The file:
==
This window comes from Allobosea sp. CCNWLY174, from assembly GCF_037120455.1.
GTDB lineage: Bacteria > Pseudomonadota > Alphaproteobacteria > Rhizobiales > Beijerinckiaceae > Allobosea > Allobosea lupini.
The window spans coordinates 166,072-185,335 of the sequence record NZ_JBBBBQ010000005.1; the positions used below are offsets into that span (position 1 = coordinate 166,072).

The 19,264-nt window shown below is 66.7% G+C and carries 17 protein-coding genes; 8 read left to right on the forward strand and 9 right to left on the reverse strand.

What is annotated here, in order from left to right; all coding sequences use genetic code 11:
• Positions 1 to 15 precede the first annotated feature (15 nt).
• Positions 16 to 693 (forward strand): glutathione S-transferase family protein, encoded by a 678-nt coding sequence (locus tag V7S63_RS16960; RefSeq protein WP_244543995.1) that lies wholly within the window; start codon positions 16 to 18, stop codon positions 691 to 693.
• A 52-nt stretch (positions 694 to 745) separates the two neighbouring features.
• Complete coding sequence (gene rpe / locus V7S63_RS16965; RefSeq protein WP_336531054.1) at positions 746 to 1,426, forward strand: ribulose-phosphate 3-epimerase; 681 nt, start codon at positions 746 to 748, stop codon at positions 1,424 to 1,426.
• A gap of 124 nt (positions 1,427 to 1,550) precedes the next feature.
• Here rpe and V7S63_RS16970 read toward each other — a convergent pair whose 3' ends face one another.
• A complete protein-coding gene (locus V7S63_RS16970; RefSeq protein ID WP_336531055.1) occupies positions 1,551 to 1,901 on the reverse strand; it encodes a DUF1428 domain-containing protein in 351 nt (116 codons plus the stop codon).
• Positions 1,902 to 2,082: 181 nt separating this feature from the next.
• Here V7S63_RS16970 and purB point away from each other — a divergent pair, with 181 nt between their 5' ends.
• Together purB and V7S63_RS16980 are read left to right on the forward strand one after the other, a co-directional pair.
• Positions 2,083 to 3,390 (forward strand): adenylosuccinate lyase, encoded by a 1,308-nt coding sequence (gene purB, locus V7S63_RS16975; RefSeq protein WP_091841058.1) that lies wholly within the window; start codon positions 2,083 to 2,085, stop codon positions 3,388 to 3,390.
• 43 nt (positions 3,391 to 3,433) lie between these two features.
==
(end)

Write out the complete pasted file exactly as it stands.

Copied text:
This window comes from Allobosea sp. CCNWLY174, from assembly GCF_037120455.1.
GTDB lineage: Bacteria > Pseudomonadota > Alphaproteobacteria > Rhizobiales > Beijerinckiaceae > Allobosea > Allobosea lupini.
The window spans coordinates 166,072-185,335 of the sequence record NZ_JBBBBQ010000005.1; the positions used below are offsets into that span (position 1 = coordinate 166,072).

The 19,264-nt window shown below is 66.7% G+C and carries 17 protein-coding genes; 8 read left to right on the forward strand and 9 right to left on the reverse strand.

What is annotated here, in order from left to right; all coding sequences use genetic code 11:
• Positions 1 to 15 precede the first annotated feature (15 nt).
• Positions 16 to 693 (forward strand): glutathione S-transferase family protein, encoded by a 678-nt coding sequence (locus tag V7S63_RS16960; RefSeq protein WP_244543995.1) that lies wholly within the window; start codon positions 16 to 18, stop codon positions 691 to 693.
• A 52-nt stretch (positions 694 to 745) separates the two neighbouring features.
• Complete coding sequence (gene rpe / locus V7S63_RS16965; RefSeq protein WP_336531054.1) at positions 746 to 1,426, forward strand: ribulose-phosphate 3-epimerase; 681 nt, start codon at positions 746 to 748, stop codon at positions 1,424 to 1,426.
• A gap of 124 nt (positions 1,427 to 1,550) precedes the next feature.
• Here rpe and V7S63_RS16970 read toward each other — a convergent pair whose 3' ends face one another.
• A complete protein-coding gene (locus V7S63_RS16970; RefSeq protein ID WP_336531055.1) occupies positions 1,551 to 1,901 on the reverse strand; it encodes a DUF1428 domain-containing protein in 351 nt (116 codons plus the stop codon).
• Positions 1,902 to 2,082: 181 nt separating this feature from the next.
• Here V7S63_RS16970 and purB point away from each other — a divergent pair, with 181 nt between their 5' ends.
• Together purB and V7S63_RS16980 are read left to right on the forward strand one after the other, a co-directional pair.
• Positions 2,083 to 3,390 (forward strand): adenylosuccinate lyase, encoded by a 1,308-nt coding sequence (gene purB, locus V7S63_RS16975; RefSeq protein WP_091841058.1) that lies wholly within the window; start codon positions 2,083 to 2,085, stop codon positions 3,388 to 3,390.
• 43 nt (positions 3,391 to 3,433) lie between these two features.